Hello, I cannot figure out in what order the members have to be in on JOSM in a bus route. Do they go in the order in which they come (as in, the way, the stops along that way, next way, stops along that way), or something else, and with that, what role do I give to the way? I assume I keep the default platform role for the stop? The return trip is slightly different. Do I make it it’s own route? Do I still tag it with roundtrip=yes? Even just sending me me to a website where this info is would be helpful. I don’t know why I am unable to find anything! Thank you! (Also, if I have missed anything else that is important, please let me know!)
Buses - OpenStreetMap Wiki should help.
Hola Flubber_01-49, bienvenido a la comunidad.
Hablo poco inglés, así que trataré de explicar claro para que el traductor te traduzca correctamente.
Cuando estén estos elementos en el mapa, creas una nueva reacción con los datos necesarios.
En los miembros de ésta relación, deben ir al inicio todas las paradas y sus plataformas, cada uno con su rol “stop” o “plataform” que corresponde. Deben llevar el orden que el autobús recorre.
Y después de éstos, las vías con el “rol vacío”, igualmente en orden que el autobús toma la ruta.
Te dejo el enlace en la wiki.
No olvidar poner “stop_entry_only” y “stop_exit_only” al inicio y final de los puntos de detención.
Are you mapping it with the original public transport scheme or PTv2?
JOSM’s term for ‘original public transport scheme’ is ‘legacy’ though
PTv2 is a de facto term for a different way of mapping PT routes : https://wiki.openstreetmap.org/w/index.php?title=Proposed_features/Public_Transport&oldid=625726
For QA of public transport, I’ve implemented PTNA = public transport network analysis : https://ptna.openstreetmap.de
There is also OSMI = OSM Inspector : OSM Inspector | Geofabrik Tools which provides 2 views for public transport
I ask because I find that without operator data or riding the whole route end to end
public_transport:version=2 routes can be particularly difficult to “build up” from a survey of local stops as they can change directions so many times. I often don’t know which direction to assign them to better than 50/50 unless I have managed to get a high-res picture of the timetable (if present). Busses near me also often only say the destination in the front so if you see one from the back still not know which sub-relation to add the road segment to.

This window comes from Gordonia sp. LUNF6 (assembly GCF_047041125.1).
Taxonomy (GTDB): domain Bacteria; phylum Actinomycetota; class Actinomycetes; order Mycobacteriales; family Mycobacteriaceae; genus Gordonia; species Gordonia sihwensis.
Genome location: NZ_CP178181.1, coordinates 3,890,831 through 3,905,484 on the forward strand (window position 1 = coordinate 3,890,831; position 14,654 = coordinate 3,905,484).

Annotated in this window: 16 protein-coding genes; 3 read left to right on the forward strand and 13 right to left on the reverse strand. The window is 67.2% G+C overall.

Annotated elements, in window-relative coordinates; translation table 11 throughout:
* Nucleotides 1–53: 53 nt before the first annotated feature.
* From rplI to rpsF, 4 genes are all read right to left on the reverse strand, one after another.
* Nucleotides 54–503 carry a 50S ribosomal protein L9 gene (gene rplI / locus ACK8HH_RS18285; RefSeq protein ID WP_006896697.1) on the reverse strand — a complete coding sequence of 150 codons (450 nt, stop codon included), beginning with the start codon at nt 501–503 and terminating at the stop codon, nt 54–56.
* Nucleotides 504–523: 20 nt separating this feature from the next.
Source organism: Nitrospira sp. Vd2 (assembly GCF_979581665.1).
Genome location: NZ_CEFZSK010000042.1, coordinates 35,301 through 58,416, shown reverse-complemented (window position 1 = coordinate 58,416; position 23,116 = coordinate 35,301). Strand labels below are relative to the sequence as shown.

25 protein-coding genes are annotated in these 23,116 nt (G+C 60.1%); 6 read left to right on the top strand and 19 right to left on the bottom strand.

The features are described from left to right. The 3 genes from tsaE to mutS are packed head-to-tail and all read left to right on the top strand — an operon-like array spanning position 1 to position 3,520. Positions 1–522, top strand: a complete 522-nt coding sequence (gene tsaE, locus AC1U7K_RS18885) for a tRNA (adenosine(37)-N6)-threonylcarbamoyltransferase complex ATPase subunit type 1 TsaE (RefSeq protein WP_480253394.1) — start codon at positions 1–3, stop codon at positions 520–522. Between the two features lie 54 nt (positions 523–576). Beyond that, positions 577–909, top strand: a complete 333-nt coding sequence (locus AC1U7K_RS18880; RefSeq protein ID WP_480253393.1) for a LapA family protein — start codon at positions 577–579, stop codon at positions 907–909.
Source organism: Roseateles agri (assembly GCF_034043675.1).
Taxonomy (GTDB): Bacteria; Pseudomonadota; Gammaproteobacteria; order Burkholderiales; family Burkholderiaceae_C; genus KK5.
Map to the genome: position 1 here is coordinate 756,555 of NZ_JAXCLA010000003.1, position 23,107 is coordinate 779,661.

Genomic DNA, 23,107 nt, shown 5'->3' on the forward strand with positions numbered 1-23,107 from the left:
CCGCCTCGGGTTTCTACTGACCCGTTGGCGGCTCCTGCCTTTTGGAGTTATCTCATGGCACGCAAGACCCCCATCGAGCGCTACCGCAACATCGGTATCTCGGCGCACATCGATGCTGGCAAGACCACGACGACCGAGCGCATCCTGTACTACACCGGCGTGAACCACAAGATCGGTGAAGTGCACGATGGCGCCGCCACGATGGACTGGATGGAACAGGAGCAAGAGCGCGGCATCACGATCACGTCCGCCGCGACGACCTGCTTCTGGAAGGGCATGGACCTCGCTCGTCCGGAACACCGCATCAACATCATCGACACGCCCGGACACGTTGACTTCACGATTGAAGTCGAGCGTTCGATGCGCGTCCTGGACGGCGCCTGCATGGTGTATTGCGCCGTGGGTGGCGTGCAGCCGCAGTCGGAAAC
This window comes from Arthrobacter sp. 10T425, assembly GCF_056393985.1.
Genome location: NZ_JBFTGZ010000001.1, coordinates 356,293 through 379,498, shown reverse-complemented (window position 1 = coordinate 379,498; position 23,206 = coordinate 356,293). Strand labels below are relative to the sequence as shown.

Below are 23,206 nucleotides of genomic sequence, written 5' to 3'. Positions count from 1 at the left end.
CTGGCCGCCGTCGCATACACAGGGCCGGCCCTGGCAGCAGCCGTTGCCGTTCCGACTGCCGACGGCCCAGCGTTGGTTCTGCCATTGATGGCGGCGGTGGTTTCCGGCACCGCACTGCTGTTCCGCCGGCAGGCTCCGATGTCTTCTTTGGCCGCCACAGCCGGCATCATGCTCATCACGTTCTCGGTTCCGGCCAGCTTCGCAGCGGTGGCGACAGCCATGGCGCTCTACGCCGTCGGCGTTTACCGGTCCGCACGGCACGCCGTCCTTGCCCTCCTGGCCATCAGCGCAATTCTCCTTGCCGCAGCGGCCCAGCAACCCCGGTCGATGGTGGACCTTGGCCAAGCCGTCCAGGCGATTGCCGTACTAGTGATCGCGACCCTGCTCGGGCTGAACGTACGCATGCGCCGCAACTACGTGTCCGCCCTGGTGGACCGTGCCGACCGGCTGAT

Trains and trams are easier for PTv2 as they tend to be more direct and have fewer branching tracks.
For legacy/original/PTv1 tagging the treatment of unidirectional portions is different to the separate route relation method of the later standard so clarification of method is needed.
True, but as you mention
Timetables are on-the-ground truth.
PTv2 relations are hard to create and maintain. Here in Munich, an operator provides the service for about 3 years and then the bus route will be re-assigned (to another or same, negotiating budget, …).
So, besides short-term constructions (which, f.m.p.o.v., should not be mapped), they tend to be stable.
Some assoctations allow using their Web-Site data as input for OSM, some provide GTFS data - compatible with OSM licensing - see GTSF @ https://ptna.openstreetmap.de
Yeah, but the role ‘forward’ and ‘backward’ for ways in (PTv1) relations - if the bus uses the same way twice - and the fact that a single relation represents all variants as well as other unprecise definitions make it hard to do some useful QA. And QA should not be understimated.
Apologies to OP as this tangent continues to grow a bit.
Yes. My point was more that the big sign only states the route ref not the direction in most cases. Round here the text for the direction on the timetable is much smaller than the text for the route ref so I’ve had times where I had a picture was still unable to assign to a specific destination due to minor blurryness.
The JOSM relation view actually does quite a good job of this with the connectivity chart at the right. It seems ok at tracking a bifurcated route and recognising when it reached the bidirectional bit again.
True again and simple if the bus has a single trip and its return trip only.
Buses in rural areas turn out to have lots of variant, bypassing a village/hamlet from time to time, …
In these cases and having all variants in a single relation, you will almost never see a continuous trip - even with ‘forward’ and ‘backward’.
Hello @Flubber_01-49. This is a screenshot of the 101 bus route from Resistencia, Chaco, Argentina as seen on JOSM. The bus routes here contain all the platforms and stop position first, and then the highways without any role. That way, it is possible to check that they form a continuous line on the relation editor. We add the stop_position with role stop and then the highway=bus_stop adding public_transport=platform and using the role platform.
We separate the forward and backward routes, and add them to a route_master relation.
The wiki says that for simple bus stops, stop positions are not necesary but I found out stop positions or at least a nearby node are necesary for OSMAnd to mark correctly alight and onboarding points.
Sí, ya también hice la prueba.
Para que OSMand te pueda dar ruta del punto A, al punto B utilizando transporte público, son necesarios los nodos en las vías marcadas como “stop” en “rol”.
De otra forma, OSMand toma una ruta sin puntos de detención como una ruta sin paradas, sino de un solo viaje.
Yo aún estoy aprendiendo. No se si OSMand pueda enrutar si no agrego “_only_entry” o “_only_exit”. Los agrego para que OSMInspector me la marque como ruta correcta.